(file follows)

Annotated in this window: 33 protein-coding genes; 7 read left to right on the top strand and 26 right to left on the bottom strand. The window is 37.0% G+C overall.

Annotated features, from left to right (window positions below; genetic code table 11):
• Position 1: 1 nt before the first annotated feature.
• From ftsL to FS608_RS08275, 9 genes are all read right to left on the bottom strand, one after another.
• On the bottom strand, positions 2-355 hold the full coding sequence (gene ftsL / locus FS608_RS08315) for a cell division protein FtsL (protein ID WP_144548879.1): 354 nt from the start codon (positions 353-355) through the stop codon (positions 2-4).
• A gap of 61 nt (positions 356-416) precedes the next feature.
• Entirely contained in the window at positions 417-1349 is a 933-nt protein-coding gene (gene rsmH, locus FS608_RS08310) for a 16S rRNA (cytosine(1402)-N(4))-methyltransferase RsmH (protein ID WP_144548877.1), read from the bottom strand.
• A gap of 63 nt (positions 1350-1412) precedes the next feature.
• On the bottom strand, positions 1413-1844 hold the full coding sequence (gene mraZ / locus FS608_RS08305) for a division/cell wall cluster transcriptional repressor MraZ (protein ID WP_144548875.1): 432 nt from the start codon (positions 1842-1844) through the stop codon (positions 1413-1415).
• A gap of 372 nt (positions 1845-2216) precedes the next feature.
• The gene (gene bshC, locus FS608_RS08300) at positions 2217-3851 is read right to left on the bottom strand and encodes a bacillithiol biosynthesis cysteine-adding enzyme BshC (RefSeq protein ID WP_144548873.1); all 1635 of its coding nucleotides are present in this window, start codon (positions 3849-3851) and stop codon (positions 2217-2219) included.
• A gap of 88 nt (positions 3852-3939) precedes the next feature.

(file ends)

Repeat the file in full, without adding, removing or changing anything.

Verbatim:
Annotated in this window: 33 protein-coding genes; 7 read left to right on the top strand and 26 right to left on the bottom strand. The window is 37.0% G+C overall.

Annotated features, from left to right (window positions below; genetic code table 11):
• Position 1: 1 nt before the first annotated feature.
• From ftsL to FS608_RS08275, 9 genes are all read right to left on the bottom strand, one after another.
• On the bottom strand, positions 2-355 hold the full coding sequence (gene ftsL / locus FS608_RS08315) for a cell division protein FtsL (protein ID WP_144548879.1): 354 nt from the start codon (positions 353-355) through the stop codon (positions 2-4).
• A gap of 61 nt (positions 356-416) precedes the next feature.
• Entirely contained in the window at positions 417-1349 is a 933-nt protein-coding gene (gene rsmH, locus FS608_RS08310) for a 16S rRNA (cytosine(1402)-N(4))-methyltransferase RsmH (protein ID WP_144548877.1), read from the bottom strand.
• A gap of 63 nt (positions 1350-1412) precedes the next feature.
• On the bottom strand, positions 1413-1844 hold the full coding sequence (gene mraZ / locus FS608_RS08305) for a division/cell wall cluster transcriptional repressor MraZ (protein ID WP_144548875.1): 432 nt from the start codon (positions 1842-1844) through the stop codon (positions 1413-1415).
• A gap of 372 nt (positions 1845-2216) precedes the next feature.
• The gene (gene bshC, locus FS608_RS08300) at positions 2217-3851 is read right to left on the bottom strand and encodes a bacillithiol biosynthesis cysteine-adding enzyme BshC (RefSeq protein ID WP_144548873.1); all 1635 of its coding nucleotides are present in this window, start codon (positions 3849-3851) and stop codon (positions 2217-2219) included.
• A gap of 88 nt (positions 3852-3939) precedes the next feature.